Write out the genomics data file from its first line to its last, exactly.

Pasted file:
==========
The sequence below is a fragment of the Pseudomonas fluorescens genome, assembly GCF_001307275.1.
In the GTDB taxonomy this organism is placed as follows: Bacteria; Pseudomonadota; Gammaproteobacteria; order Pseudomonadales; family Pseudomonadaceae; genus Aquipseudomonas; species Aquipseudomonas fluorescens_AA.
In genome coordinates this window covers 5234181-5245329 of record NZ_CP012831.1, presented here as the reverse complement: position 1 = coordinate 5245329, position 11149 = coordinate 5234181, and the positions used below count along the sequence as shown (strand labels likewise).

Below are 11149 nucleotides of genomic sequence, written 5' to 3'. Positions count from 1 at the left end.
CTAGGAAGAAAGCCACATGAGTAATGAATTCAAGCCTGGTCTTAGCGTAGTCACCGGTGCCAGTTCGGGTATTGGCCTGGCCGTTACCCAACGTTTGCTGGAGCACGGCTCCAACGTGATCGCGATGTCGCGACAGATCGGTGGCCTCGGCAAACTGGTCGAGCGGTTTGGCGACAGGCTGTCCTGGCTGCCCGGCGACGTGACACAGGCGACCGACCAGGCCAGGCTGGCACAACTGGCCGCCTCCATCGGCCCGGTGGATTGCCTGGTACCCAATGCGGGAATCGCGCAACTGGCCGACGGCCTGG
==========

The sequence below is a fragment of the Pseudomonas fluorescens genome, assembly GCF_001307275.1.
In the GTDB taxonomy this organism is placed as follows: Bacteria; Pseudomonadota; Gammaproteobacteria; order Pseudomonadales; family Pseudomonadaceae; genus Aquipseudomonas; species Aquipseudomonas fluorescens_AA.
In genome coordinates this window covers 5234181-5245329 of record NZ_CP012831.1, presented here as the reverse complement: position 1 = coordinate 5245329, position 11149 = coordinate 5234181, and the positions used below count along the sequence as shown (strand labels likewise).

Below are 11149 nucleotides of genomic sequence, written 5' to 3'. Positions count from 1 at the left end.
CTAGGAAGAAAGCCACATGAGTAATGAATTCAAGCCTGGTCTTAGCGTAGTCACCGGTGCCAGTTCGGGTATTGGCCTGGCCGTTACCCAACGTTTGCTGGAGCACGGCTCCAACGTGATCGCGATGTCGCGACAGATCGGTGGCCTCGGCAAACTGGTCGAGCGGTTTGGCGACAGGCTGTCCTGGCTGCCCGGCGACGTGACACAGGCGACCGACCAGGCCAGGCTGGCACAACTGGCCGCCTCCATCGGCCCGGTGGATTGCCTGGTACCCAATGCGGGAATCGCGCAACTGGCCGACGGCCTGG